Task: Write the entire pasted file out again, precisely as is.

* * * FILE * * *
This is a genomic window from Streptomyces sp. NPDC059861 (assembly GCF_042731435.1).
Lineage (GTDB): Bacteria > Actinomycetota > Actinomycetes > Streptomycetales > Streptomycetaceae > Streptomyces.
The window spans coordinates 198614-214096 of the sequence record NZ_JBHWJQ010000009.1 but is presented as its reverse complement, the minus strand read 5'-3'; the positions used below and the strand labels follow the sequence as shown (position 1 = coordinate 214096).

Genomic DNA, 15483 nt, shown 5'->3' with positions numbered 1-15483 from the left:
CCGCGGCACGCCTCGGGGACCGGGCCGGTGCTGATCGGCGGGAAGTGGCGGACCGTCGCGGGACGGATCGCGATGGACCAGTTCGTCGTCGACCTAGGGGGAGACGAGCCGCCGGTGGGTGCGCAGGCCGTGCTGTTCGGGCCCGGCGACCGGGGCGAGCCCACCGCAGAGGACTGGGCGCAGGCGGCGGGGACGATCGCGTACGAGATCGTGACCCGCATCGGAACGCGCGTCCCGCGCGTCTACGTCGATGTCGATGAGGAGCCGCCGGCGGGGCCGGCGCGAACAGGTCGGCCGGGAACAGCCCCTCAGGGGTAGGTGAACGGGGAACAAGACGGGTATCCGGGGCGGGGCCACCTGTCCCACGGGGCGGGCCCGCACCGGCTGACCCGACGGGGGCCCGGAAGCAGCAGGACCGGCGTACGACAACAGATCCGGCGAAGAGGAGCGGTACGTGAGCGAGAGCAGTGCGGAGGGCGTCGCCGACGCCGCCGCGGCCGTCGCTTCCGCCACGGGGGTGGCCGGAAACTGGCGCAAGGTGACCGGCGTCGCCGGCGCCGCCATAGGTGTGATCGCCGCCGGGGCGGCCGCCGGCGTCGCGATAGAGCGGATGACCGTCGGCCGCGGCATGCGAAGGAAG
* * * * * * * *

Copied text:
This is a genomic window from Streptomyces sp. NPDC059861 (assembly GCF_042731435.1).
Lineage (GTDB): Bacteria > Actinomycetota > Actinomycetes > Streptomycetales > Streptomycetaceae > Streptomyces.
The window spans coordinates 198614-214096 of the sequence record NZ_JBHWJQ010000009.1 but is presented as its reverse complement, the minus strand read 5'-3'; the positions used below and the strand labels follow the sequence as shown (position 1 = coordinate 214096).

Genomic DNA, 15483 nt, shown 5'->3' with positions numbered 1-15483 from the left:
CCGCGGCACGCCTCGGGGACCGGGCCGGTGCTGATCGGCGGGAAGTGGCGGACCGTCGCGGGACGGATCGCGATGGACCAGTTCGTCGTCGACCTAGGGGGAGACGAGCCGCCGGTGGGTGCGCAGGCCGTGCTGTTCGGGCCCGGCGACCGGGGCGAGCCCACCGCAGAGGACTGGGCGCAGGCGGCGGGGACGATCGCGTACGAGATCGTGACCCGCATCGGAACGCGCGTCCCGCGCGTCTACGTCGATGTCGATGAGGAGCCGCCGGCGGGGCCGGCGCGAACAGGTCGGCCGGGAACAGCCCCTCAGGGGTAGGTGAACGGGGAACAAGACGGGTATCCGGGGCGGGGCCACCTGTCCCACGGGGCGGGCCCGCACCGGCTGACCCGACGGGGGCCCGGAAGCAGCAGGACCGGCGTACGACAACAGATCCGGCGAAGAGGAGCGGTACGTGAGCGAGAGCAGTGCGGAGGGCGTCGCCGACGCCGCCGCGGCCGTCGCTTCCGCCACGGGGGTGGCCGGAAACTGGCGCAAGGTGACCGGCGTCGCCGGCGCCGCCATAGGTGTGATCGCCGCCGGGGCGGCCGCCGGCGTCGCGATAGAGCGGATGACCGTCGGCCGCGGCATGCGAAGGAAG